# 3D Surface Chart of Returns: Bubble Price Pattern for Intel

Investors and traders buy stocks on the price upside because most buy and sell returns are profitable as prices rise. When prices rise rapidly in a short period, a bubble usually forms topped with an unsustainable peak followed by a price collapse where prices decline very rapidly.

The following 3D surface chart for Intel (INTC) displays the pattern of monthly percent returns for the 7,260 returns based on 121 monthly closes from January 1995 through January 2005, a period in which prices rose steadily from January 1995 until they peaked in August 2000 forming a price bubble. Prices then crashed and bottomed in September 2002, down 81%.

Each of the 4,977 (68.55%) profitable returns is shown in green and the 2,283 (31.45%) unprofitable returns are red. Even for a stock that crashed in price, more than two thirds of possible returns were profitable.

Note: Each return is computed using its unique buy and sell date and prices where percent return = ((Sell price - Buy Price) / Buy Price) * 100.

## Interpreting the 3D Chart

The buy axis runs from the back (1995) to the front (2004 - last buy date is December 2004) on the left side of the chart. The sell axis runs from left (1995) to right (2005) along the front of the chart. The buy axis and the sell axis form the floor of the chart. No trades can occur in the flat green area because the buy date is after the sell date or the sell date is before the buy date. The pattern of positive returns (green) looks like a mountain range whose elevations are directly proportional to the magnitude of the percent returns. The negative returns (red) lie below the floor and appear as shallow scooped-out valleys. The back left corner of the chart is the return for the first buy price and its first sell price.

Returns for specific buy dates are displayed as slices that run from left to right across sell dates. Returns for specific sell dates are displayed as slices that run from front to back across buy dates.

## Back Edge Returns

The back edge of the chart displays 120 monthly returns for the January 1995 buy date starting with the February 1995 sell date return (back left corner) and ending with the January 2005 sell date return (back right corner). Read the monthly returns from left to right. All returns are profitable (green). These returns mirror the price path from the start to the end of the price series.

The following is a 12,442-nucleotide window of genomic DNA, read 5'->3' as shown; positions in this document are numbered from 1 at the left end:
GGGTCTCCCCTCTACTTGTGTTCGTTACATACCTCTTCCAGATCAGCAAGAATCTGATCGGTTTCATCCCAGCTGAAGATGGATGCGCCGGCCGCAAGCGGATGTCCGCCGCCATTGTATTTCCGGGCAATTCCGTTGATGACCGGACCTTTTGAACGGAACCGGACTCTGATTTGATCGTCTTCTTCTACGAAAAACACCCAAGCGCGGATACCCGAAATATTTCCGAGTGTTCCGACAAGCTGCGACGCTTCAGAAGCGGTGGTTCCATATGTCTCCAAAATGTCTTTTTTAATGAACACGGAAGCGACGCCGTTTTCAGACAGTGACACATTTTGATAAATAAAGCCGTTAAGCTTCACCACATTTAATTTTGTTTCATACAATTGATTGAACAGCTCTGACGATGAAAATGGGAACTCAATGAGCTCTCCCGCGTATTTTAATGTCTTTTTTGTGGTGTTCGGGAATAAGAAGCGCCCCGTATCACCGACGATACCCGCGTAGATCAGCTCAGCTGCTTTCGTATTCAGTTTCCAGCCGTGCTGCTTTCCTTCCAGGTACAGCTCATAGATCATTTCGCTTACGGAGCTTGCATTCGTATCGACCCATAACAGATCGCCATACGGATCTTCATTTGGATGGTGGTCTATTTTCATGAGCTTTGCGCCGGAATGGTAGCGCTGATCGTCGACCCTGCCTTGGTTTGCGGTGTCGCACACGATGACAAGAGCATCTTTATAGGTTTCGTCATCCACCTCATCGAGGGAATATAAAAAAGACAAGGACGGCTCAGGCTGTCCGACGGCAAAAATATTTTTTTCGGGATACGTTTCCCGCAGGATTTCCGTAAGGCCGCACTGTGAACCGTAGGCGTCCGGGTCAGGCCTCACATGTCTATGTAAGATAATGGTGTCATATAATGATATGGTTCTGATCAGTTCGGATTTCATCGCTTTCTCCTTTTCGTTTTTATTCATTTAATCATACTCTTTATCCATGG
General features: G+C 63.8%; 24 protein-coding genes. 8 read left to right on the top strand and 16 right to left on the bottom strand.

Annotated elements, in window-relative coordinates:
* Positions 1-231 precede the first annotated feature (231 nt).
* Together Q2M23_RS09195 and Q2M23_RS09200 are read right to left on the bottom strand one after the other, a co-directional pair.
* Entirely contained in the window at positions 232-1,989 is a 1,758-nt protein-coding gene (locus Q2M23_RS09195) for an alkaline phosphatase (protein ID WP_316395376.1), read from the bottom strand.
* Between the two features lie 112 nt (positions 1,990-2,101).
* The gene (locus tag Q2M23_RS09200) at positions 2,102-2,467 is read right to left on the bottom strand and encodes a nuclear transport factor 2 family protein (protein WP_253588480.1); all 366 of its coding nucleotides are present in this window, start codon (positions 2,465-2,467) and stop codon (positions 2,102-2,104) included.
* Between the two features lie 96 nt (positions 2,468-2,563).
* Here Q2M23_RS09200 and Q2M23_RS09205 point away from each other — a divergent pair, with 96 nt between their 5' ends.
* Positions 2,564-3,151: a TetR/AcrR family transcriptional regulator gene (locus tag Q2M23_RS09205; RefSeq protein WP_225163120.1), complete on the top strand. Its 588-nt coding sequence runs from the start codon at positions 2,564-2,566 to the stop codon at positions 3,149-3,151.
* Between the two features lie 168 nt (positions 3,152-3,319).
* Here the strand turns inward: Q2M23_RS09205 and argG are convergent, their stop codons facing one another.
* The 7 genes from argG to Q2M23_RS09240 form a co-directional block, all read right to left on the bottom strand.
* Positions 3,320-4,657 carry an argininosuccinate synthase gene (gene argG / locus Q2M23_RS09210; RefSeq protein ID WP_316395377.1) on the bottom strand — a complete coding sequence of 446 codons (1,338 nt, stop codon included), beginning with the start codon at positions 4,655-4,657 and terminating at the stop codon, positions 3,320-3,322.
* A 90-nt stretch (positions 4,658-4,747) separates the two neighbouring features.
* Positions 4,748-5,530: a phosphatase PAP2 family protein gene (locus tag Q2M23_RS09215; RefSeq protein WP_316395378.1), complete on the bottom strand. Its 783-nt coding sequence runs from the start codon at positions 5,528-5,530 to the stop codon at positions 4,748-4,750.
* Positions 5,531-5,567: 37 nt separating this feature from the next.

## Right Edge Returns

The right edge of the chart displays 120 monthly returns for the January 2005 sell date starting with the January 1995 buy date return (back left corner) and ending with the December 2004 buy date return (front right corner). Some returns are profitable (green) and others are not (red).

## Selling at the Peak Returns

The slice of returns with the highest return (1,643%) is in the center of the chart. The slice runs front to back. It displays profitable returns that result from buying at all buy prices before the August 2000 peak and selling at the peak. All returns are green for this slice. And most returns are green for sell dates just prior to and just after the peak date.

## Buying at the Peak Returns

The largest area of unprofitable returns (red) located on the front right of the chart results from buying at relative high prices associated with the August 2000 peak. For example, the red returns that run from the peak sell date to the right edge of the chart result from buying at the peak and selling at subsequent lower prices. The surrounding red slices result from buying just prior to or just after the peak.

## Selling at the Bottom Returns

The large area of unprofitable returns (red) includes returns resulting from selling at the September 2002 bottom formed after the peak. For example, the longest slice of red returns that run from the front to back results from selling at the bottom. The surrounding red slices result from selling just prior to or just after the bottom.

## Buying at the Bottom Returns

The small green area in the front right of the chart includes profitable returns resulting from buying at the 2002 bottom and selling later.

## Numerous Small Red Areas

The small red areas along the diagonal of the flat area represent short-term unprofitable returns.

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